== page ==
And the third girl. Wow. I don’t know the fears she will face in the years to come, the panic attacks that might strike her in the middle of an innocent activity, the issues with trust that she will most likely have for the rest of her life. I can only pray that somehow she and her family will find healing and comfort and will be able to live not just a semblance of normalcy but a truly joyous life free from the grief of heart, spirit, and mind that such a tragedy can bring upon them.

But the part that affects me the most is that we allow these things to continue. We allow sites available to children to be filled with despicable acts and gruesome material. We say, “Well, people shouldn’t look at these things if they can’t handle it” or “They must have some mental disorders that keep them from processing these things correctly.”

In reality, it is plain wrong to expose growing minds to horror. It might be simplistic, but in my mind, it’s that simple. No matter whose fault it is, something is wrong. Seriously wrong. How many tragedies will continue before we wake up? Will we ever wake up? Or will it always be a case of “Too bad, so sad, let’s get on with our lives in the real world”?

For some, life will never be the same.

For us, life should never be the same.

A loss to one is in some ways a loss to all. Another drop off grief that makes a fallen world fall lower, another teardrop of nature that has already lost so much beauty.

How many tears will humanity cry before reaching out to the only One that can wipe the tears away? The One who promised healing, forgiveness, and a life of abundance, free of the horror and anger that we so readily embrace? Our choices, in many ways, determine our reality. And our deepest and truest reality can be something of beauty and bliss.

I guess, as with so many other things in life, one person can’t make a decision for all. But when it comes down to it, everyone has the power to choose their own destiny, to make the choices that will determine their future and others’ futures as well.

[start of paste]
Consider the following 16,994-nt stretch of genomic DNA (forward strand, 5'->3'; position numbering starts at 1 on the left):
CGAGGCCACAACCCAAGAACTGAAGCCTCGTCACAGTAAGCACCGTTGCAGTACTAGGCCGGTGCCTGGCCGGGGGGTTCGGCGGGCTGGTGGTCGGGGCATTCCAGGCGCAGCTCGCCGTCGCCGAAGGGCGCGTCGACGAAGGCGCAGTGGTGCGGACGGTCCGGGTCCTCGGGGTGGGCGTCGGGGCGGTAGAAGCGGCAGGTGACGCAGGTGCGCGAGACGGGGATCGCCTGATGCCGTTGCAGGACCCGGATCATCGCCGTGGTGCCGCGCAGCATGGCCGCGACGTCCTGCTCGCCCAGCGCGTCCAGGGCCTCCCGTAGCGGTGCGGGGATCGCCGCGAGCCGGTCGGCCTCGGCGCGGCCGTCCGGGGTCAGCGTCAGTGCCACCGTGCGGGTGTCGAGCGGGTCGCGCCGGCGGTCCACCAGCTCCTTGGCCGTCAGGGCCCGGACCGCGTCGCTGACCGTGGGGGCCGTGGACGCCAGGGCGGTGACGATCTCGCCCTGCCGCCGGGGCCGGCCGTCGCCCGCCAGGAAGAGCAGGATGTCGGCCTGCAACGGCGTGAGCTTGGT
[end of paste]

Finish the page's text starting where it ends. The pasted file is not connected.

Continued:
Now that I’ve oscillated from practical to philosophical, I should probably stop before I digress any further.

I guess all that I can say, all that I can hope, is that parents will open their lives and hearts to their children, will offer the very best of themselves, will choose to do the difficult thing even if it means having their children let go of some friendships that are clearly not healthy, or some aspect of “fun” that is obviously not in their child’s best interest. It might seem like a small thing. Too much work. Too much time. Just let it pass.

But the tragic incident conveyed the worst-case scenario (and it could have been worse; thank God the girl survived). It is clear that as parents, we must step up to the plate, embrace the responsibility, and see that children are the greatest gift and the greatest calling that we have right now.

There is no greater task.

There is no greater joy.

And there is no greater love than for parents, through their love and guidance, to point to the greatest Love of a Father who always welcomes with open arms all who come to Him.


About Bonita Jewel

Bonita Jewel is an author and blogger who writes on a variety of themes, including: Literature & poetry Writing Parenting Purpose After living in India from the age of 16 to 28, she returned to California with her husband and three children. She is pursuing a Degree at Fresno State University. Bonita teaches community education at Clovis Adult. Her courses include Blogging Basics, Power Editing, Creative Writing, and Working from Home. She also freelances as an editor, ghostwriter, and writing coach. Her greatest passions are her family, her faith, writing, and reading. Bonita Jewel has been reading since she was 2 ½. Thirty years later, she still loves the magic and mystery of the written word. She is slowly breathing life into roughly 50 novels and nearly as many nonfiction works, depending on which plot or character seizes her interest at any given time. Please connect with Bonita at:

Posted on June 4, 2014, in Life Lessons, Parenting Fears, Paying attention, Tweens and tagged , , , , , , , , . Bookmark the permalink. Leave a comment.